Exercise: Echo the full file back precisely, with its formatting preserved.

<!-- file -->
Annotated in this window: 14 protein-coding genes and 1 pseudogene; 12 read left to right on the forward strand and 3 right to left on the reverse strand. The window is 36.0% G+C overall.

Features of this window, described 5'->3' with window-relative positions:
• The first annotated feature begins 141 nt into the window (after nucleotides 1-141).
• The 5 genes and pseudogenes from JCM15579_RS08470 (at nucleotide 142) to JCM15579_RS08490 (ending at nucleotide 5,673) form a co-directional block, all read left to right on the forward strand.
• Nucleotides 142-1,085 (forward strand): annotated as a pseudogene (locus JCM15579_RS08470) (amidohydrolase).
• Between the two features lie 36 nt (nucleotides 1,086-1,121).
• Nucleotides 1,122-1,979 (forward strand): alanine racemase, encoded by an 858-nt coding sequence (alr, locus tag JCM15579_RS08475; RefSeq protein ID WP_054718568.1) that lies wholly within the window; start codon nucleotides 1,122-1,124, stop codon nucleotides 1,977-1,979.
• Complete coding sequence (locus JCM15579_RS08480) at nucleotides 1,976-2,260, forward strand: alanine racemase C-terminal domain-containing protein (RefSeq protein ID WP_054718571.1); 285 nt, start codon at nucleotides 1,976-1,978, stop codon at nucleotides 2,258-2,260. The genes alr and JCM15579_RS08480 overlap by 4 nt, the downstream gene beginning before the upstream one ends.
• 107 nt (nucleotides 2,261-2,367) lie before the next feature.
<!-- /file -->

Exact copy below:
Annotated in this window: 14 protein-coding genes and 1 pseudogene; 12 read left to right on the forward strand and 3 right to left on the reverse strand. The window is 36.0% G+C overall.

Features of this window, described 5'->3' with window-relative positions:
• The first annotated feature begins 141 nt into the window (after nucleotides 1-141).
• The 5 genes and pseudogenes from JCM15579_RS08470 (at nucleotide 142) to JCM15579_RS08490 (ending at nucleotide 5,673) form a co-directional block, all read left to right on the forward strand.
• Nucleotides 142-1,085 (forward strand): annotated as a pseudogene (locus JCM15579_RS08470) (amidohydrolase).
• Between the two features lie 36 nt (nucleotides 1,086-1,121).
• Nucleotides 1,122-1,979 (forward strand): alanine racemase, encoded by an 858-nt coding sequence (alr, locus tag JCM15579_RS08475; RefSeq protein ID WP_054718568.1) that lies wholly within the window; start codon nucleotides 1,122-1,124, stop codon nucleotides 1,977-1,979.
• Complete coding sequence (locus JCM15579_RS08480) at nucleotides 1,976-2,260, forward strand: alanine racemase C-terminal domain-containing protein (RefSeq protein ID WP_054718571.1); 285 nt, start codon at nucleotides 1,976-1,978, stop codon at nucleotides 2,258-2,260. The genes alr and JCM15579_RS08480 overlap by 4 nt, the downstream gene beginning before the upstream one ends.
• 107 nt (nucleotides 2,261-2,367) lie before the next feature.